MrCheeto

macrumors 68030
Nov 2, 2008
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Microsoft reminds me of North Korea.

Kim Jong Il is so jealous of the whole world that he bans any of their media in his country and rules by fear.

You know your country sucks when you have to force your people to stay...
 

nick9191

macrumors 68040
Feb 17, 2008
3,271
2
Britain
Microsoft bought $150 million in non voting shares in 1997. Non voting basically means that the investor has little or no say in corporate matters (so Microsoft had no control over how Apple was run). $150 million was an absolute drop in a bucket of water though as Apple, even in its darkest year still raked in around $7bil in sales, Apple did not need this money to survive. The investment was merely to show Microsoft's commitment to the Mac platform. All shares have now been sold.
 

Queso

Suspended
Mar 4, 2006
11,824
7
If it were true it would value the Windows/Office/Zune/Xbox/BackOffice business itself as worth less than $40bn, meaning Microsoft as a going concern rather than a holding company would be worth less than RIM, the makers of Blackberry.

So no. It's not true. Not unless you see Windows etc. as completely worthless :)
 

kdarling

macrumors P6
Microsoft reminds me of North Korea.

Kim Jong Il is so jealous of the whole world that he bans any of their media in his country and rules by fear.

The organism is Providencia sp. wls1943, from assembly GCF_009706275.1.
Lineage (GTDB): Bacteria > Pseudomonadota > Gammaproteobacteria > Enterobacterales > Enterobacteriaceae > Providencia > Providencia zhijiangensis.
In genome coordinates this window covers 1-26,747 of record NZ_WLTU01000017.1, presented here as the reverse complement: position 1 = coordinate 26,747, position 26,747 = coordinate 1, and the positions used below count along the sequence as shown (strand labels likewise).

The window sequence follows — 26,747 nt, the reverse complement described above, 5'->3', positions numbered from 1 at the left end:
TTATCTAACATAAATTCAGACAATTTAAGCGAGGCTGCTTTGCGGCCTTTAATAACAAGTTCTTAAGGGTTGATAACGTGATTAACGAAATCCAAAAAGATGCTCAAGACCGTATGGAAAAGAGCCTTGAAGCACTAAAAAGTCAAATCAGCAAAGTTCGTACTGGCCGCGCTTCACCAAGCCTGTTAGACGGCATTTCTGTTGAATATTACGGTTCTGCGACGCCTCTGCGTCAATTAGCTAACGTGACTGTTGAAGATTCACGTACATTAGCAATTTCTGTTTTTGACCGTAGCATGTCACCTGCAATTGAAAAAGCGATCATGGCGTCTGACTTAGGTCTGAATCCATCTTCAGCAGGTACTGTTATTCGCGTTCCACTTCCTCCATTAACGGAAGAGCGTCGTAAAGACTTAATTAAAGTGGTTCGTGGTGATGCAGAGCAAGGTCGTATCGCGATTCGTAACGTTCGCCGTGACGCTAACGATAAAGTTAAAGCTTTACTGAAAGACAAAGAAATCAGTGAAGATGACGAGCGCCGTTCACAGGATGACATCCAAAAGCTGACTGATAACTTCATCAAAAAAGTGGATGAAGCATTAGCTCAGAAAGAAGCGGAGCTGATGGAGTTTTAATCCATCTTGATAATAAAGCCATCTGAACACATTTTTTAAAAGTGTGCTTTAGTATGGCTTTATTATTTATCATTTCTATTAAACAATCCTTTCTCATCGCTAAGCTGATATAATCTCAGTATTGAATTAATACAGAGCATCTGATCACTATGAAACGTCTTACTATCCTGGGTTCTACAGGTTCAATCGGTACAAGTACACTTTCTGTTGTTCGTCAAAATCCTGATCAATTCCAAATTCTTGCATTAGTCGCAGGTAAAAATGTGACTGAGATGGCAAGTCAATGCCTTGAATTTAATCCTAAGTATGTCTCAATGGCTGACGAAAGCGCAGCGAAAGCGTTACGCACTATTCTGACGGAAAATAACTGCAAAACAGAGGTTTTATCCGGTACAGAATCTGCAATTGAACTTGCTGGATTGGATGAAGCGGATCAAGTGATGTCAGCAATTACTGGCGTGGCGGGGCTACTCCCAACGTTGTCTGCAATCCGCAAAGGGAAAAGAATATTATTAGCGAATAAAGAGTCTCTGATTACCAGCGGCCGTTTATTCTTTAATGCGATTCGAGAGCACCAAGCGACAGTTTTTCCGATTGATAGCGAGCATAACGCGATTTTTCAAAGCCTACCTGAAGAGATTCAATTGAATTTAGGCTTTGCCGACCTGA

You know your country sucks when you have to force your people to stay...
Or when it controls everything you can do.

Kind of like carrier-locking a phone.

Or censoring to only allow maker-approved apps.

And not allowing too much personal customization.

:rolleyes:
 

MrCheeto

macrumors 68030
Nov 2, 2008
2,966
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Yeah, kdarling, that's real cute until you consider the practical applications of such moderating.

In North Korea you are killed for watching foreign programming or studying anything not approved by the state. What good does this control do? Nothing, it's control for the sake of control and spite.

In America you are punished for such things as slander and harming someone. What good does this do? It protects the people.

Why would Ballmer not allow his kids and employees Apple products? If you think it's because he thinks they suck, think about this. Would you let your kids buy a cruddy MP3 player? I wouldn't mind it, I'd just warn them that it's not a good investment. It's clearly because he doesn't want his kids or employees minds to leave his cloak of ignorance or for his kids to look up at him some day and say "daddy...your software disappoints me...I'm ashamed to be a Ballmer".

Why would Apple not allow certain Apps on your iPhone? Because if it simulates a function the iPhone is already capable of, the default app is probably better-integrated to the OS and other default apps. Also, I feel 100% safe that every app in the app store will not harm my iPhone. Therefore it's 100% malware free. As for secure...I didn't say that <.<

Edit: Also, carrier-locking is simply done because they have an agreement with a single carrier in the USA. The agreement stipulates AT&T will eat part of the iPhone's cost if Apple will allow it exclusivity. Maybe they're in talks with other companies, or maybe other companies just said no...either way they're doing what they can.
 

kdarling

macrumors P6
Yeah, kdarling, that's real cute until you consider the practical applications of such moderating.